The basal laminae of capillaries, glomeruli, and nerves are thickened in diabetes. Previous studies have shown that diabetic tissues produce increased levels of basal lamina collagen and reduced levels of proteoglycans. Since heparan sulfate and chondroitin sulfate proteoglycans are thought to act as anionic barriers regulating passage of proteins across Bruch's membrane of the eye, the cationic electron microscope tracers, polyethyleneimine (PEI) and ruthenium red, were used to study the distribution of anionic sites in Bruch's membrane of spontaneously diabetic Bio-Breeding/Worcester (BB-W) rats and streptozotocin-diabetic rats. The distribution of the two tracers is similar. In Bruch's membrane of control rats, electron dense particles are present at regular intervals along both sides of the basal laminae of the retinal pigment epithelium (RPE) and of the choriocapillary endothelium (CE), and along collagen fibers in the zone between the two basal laminae. Within 3-6 months after the onset of hyperglycemia in both diabetic rat models, quantitative analysis shows a significant reduction in binding sites along both RPE and CE basal laminae, while thickness of both basal laminae is significantly increased. Because reductions in anionic binding sites along basal laminae in the renal glomerulus have been found to accompany changes in glomerular filtration, these changes suggest that filtration through Bruch's membrane is altered in diabetes.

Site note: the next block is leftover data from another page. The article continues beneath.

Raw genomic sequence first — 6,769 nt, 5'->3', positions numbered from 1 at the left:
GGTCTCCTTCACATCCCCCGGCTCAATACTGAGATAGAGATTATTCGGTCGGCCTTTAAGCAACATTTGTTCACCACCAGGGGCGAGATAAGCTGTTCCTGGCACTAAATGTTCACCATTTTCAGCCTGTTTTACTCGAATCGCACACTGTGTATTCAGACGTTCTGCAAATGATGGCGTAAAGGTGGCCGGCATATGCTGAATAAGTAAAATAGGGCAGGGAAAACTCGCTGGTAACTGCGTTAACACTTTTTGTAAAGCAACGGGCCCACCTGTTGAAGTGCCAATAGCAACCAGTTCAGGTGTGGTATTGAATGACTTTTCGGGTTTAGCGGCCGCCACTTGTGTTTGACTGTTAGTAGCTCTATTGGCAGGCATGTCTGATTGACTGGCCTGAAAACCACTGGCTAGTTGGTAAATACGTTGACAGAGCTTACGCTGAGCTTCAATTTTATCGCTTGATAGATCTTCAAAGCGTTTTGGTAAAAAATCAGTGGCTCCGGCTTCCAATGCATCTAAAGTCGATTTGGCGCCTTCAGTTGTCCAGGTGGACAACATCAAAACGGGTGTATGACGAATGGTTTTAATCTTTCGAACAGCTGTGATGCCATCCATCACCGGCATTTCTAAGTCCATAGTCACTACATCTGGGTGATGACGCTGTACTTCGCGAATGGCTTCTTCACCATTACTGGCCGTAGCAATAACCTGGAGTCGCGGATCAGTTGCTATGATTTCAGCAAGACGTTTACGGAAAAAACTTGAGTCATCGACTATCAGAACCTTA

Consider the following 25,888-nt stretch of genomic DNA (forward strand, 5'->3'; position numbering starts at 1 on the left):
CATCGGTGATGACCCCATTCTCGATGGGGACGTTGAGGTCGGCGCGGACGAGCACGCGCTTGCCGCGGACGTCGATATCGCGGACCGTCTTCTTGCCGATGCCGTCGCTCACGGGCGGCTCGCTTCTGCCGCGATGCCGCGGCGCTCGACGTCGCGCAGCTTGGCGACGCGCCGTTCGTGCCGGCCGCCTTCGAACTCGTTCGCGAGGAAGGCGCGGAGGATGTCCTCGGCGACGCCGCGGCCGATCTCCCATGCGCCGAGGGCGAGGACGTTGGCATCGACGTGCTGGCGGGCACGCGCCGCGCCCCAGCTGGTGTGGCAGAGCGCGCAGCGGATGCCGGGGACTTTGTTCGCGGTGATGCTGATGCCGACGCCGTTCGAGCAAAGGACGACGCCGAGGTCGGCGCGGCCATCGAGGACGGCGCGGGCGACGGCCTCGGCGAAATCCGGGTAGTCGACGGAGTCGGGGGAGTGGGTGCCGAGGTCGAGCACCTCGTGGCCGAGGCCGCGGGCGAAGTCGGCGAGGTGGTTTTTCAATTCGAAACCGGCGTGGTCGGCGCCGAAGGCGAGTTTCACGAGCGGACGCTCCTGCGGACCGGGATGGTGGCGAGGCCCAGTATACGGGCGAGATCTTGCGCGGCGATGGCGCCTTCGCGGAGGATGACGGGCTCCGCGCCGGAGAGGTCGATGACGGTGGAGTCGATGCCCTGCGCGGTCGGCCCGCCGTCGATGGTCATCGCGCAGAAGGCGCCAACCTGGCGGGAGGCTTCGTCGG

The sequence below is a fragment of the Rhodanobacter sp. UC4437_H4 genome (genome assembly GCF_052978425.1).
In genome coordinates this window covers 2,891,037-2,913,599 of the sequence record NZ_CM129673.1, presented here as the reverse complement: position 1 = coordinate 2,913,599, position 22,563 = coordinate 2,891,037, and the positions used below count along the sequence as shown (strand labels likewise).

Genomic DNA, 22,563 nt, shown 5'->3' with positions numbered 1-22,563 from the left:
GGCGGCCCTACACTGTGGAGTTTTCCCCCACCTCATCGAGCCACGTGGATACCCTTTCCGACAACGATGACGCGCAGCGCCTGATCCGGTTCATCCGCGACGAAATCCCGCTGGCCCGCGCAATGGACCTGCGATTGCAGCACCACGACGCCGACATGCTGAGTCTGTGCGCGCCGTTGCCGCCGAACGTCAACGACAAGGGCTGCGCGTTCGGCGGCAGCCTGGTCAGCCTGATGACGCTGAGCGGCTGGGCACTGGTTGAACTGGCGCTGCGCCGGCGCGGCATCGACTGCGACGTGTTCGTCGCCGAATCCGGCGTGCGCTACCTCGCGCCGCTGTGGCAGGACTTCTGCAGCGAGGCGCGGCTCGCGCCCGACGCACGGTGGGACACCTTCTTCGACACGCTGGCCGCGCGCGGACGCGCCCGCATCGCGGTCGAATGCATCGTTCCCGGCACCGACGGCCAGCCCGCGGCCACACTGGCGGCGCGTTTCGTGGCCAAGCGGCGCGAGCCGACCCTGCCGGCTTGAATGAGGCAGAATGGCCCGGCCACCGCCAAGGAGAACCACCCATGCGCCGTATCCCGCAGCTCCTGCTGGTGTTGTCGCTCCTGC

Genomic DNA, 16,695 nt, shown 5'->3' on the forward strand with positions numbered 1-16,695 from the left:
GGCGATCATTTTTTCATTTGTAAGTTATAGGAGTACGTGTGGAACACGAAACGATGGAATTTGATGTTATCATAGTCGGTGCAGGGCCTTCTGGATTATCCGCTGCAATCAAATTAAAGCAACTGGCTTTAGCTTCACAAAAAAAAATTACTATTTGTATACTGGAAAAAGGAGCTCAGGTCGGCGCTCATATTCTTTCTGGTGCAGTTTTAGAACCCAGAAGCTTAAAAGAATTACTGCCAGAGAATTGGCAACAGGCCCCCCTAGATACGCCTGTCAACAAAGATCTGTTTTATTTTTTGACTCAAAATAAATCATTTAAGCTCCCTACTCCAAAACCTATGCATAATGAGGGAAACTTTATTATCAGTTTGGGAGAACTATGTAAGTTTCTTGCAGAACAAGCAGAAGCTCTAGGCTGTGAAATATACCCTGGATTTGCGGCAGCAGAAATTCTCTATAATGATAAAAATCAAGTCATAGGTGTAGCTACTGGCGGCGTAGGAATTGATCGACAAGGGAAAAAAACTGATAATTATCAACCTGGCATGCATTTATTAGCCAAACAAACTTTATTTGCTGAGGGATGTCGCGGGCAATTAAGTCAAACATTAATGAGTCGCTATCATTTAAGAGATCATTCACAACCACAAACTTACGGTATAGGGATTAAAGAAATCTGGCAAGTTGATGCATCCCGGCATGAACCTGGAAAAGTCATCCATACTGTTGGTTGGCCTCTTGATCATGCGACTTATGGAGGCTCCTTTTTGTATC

|Original language||English (US)|
|Number of pages||7|
|Journal||Investigative Ophthalmology and Visual Science|
|State||Published - 1986|
ASJC Scopus subject areas
- Sensory Systems
- Cellular and Molecular Neuroscience